Vintage Las Vegas Baby! It was 1968 when ‘The Strip’ sparkled with casinos like Stardust and The Flamingo, when you could pull up at the opening of Circus Circus and have the valet park your black Cadillac Eldorado. Only in America right? Well not only did they give the world this incredible piece of historic flavour, it also gave us classic souvenirs like the Las Vegas Dice Clock.
Las Vegas still overwhelms us with gift shops throughout the many casinos, but back then these shops used to create and sell their own merchandise. Sin City produced some of the best well known classic souvenir designs like gambling chips, the ever famous ‘Welcome to Las Vegas’ sign and memorabilia and of course the Las Vegas Dice Clock.
Whilst no one is certain who actually came up with the clock design, there’s a story told that in the 60’s Harold ‘Hal’ Miller, owner of the souvenir company Miller Novelty Co. challenged his son to come up with something new to capitalize on the booming souvenir market.
So with an old battery block motor, a few gold clock hands and some casino dice on the face, the Las Vegas Dice Clock prototype emerged.
Miller Snr reportedly sneered at the idea as something that would offend the customers, but his son believed in his product and took the clock out to sell the idea to various gift shop owners in Vegas casinos. Shortly after, these casinos were exchanging their misspent die for orders of the finished timepieces. Some of the purchasing deals of these die were allegedly made under the cover of darkness with employees of the casinos! Miller created an assembly line of people putting the clocks together to fulfil their growing orders.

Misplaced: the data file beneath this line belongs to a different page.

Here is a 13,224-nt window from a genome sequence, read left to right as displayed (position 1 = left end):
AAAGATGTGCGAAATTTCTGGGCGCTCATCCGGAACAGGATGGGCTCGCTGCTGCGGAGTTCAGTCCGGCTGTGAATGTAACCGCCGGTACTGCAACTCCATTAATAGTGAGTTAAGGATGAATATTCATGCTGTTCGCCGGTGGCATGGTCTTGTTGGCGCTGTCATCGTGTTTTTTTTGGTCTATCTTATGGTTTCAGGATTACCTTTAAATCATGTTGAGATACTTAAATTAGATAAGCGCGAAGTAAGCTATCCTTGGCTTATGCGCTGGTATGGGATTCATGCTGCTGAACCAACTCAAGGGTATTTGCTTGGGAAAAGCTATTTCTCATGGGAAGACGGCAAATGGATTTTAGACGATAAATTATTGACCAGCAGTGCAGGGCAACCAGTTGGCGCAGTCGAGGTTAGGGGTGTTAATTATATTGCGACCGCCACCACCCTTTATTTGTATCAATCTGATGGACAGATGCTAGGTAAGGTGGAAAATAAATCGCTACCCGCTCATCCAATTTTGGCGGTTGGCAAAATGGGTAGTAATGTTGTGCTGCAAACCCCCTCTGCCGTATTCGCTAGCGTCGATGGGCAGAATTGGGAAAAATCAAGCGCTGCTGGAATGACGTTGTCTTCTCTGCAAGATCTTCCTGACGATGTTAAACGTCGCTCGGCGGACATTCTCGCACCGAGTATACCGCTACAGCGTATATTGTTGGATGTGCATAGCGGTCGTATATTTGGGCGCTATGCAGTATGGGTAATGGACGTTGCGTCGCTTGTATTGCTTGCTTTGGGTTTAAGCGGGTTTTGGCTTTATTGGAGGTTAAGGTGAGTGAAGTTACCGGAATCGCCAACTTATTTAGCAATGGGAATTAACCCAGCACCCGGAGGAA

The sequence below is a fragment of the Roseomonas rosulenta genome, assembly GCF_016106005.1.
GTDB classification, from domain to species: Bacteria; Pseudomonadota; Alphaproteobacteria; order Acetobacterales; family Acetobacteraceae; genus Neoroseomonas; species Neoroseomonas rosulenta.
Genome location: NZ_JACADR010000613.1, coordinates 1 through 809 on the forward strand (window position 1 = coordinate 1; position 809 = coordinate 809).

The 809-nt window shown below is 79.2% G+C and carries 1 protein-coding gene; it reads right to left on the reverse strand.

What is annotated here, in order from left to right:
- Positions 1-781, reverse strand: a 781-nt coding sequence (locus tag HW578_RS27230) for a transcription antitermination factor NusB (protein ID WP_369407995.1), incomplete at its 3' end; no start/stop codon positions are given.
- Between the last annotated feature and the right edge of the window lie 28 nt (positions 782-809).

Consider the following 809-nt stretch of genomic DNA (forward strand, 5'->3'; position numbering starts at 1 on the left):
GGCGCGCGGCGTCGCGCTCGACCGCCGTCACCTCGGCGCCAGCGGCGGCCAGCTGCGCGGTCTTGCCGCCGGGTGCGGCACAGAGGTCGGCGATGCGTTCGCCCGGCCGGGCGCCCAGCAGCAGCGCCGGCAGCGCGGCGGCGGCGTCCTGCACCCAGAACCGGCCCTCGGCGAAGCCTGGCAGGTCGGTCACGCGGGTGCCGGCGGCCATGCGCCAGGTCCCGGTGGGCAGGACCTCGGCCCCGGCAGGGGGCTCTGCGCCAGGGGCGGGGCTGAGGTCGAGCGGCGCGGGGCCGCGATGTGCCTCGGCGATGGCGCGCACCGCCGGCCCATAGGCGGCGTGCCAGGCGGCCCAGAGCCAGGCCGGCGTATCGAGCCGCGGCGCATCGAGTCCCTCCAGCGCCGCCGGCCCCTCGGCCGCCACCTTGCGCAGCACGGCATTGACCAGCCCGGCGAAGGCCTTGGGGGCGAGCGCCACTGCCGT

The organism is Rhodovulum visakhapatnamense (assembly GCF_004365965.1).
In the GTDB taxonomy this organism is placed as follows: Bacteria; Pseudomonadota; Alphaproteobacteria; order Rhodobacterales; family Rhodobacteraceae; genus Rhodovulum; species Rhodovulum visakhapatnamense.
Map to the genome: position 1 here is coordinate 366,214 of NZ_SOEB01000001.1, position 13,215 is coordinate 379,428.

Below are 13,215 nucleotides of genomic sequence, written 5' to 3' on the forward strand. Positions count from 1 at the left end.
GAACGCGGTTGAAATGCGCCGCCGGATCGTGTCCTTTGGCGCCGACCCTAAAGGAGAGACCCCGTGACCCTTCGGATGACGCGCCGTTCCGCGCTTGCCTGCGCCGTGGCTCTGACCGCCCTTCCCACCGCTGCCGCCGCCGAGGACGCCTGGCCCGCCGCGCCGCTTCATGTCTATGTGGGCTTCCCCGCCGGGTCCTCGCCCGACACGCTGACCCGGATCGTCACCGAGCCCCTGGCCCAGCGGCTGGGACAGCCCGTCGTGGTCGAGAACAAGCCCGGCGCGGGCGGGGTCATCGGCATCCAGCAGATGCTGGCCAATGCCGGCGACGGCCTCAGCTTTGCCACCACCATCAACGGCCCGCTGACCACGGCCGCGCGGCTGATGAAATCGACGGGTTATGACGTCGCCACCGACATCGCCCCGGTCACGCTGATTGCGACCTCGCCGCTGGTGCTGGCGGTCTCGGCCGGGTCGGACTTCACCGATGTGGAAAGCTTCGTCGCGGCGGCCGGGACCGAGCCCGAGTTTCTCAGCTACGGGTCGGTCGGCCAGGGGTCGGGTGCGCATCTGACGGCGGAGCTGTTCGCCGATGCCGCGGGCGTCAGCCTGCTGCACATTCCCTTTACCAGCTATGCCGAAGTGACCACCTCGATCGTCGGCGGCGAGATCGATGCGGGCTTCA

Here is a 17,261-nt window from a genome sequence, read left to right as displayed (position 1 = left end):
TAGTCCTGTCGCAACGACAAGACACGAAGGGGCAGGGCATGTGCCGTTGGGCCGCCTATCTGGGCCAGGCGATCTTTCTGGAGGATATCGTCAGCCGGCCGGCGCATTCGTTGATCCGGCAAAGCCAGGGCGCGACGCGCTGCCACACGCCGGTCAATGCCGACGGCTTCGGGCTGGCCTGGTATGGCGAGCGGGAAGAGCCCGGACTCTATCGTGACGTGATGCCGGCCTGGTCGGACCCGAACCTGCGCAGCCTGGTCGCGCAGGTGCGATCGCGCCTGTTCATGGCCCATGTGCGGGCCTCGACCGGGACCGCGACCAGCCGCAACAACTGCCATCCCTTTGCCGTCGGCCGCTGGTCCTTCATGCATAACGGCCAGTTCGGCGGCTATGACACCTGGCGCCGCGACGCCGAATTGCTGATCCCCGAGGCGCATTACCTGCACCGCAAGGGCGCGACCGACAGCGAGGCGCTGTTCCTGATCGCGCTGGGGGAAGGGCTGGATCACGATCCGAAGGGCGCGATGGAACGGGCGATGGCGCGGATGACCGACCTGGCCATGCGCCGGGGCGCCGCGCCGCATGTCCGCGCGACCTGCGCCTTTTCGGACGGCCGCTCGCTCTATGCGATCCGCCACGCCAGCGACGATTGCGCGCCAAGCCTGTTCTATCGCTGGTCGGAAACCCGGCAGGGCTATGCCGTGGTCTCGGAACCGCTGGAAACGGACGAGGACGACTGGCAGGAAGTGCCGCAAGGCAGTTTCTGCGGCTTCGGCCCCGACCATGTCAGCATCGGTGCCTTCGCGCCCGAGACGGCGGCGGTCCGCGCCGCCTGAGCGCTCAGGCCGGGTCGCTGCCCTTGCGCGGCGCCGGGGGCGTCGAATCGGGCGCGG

All of Miller’s originals featured black or white 9” square backgrounds, with second hand red casino dice as the numbers on the clock and the hands made of gold leaf. Since the original clocks were made, a number of variations were produced using different coloured dice and marble coloured backgrounds.
By the early 70‘s there were a few companies manufacturing these clocks and it’s estimated that the dice clock hustle lasted from the 1960s right through to the 1980s with more than one million clocks sold.
The Las Vegas Dice Clock is a quirky piece of vintage that makes you smile and reflect on a time full of neon signs, colourful stage shows and lots of fun had by all. It’s a true collector’s piece.
Anna is selling the Las Vegas Dice clock along with other quirky vintage and retro pieces on the Vintage & Retro website.
Images courtesy: Wikimedia Commons; Great Gatsby Book Cover image originally posted on Flickr by Allan Trotter.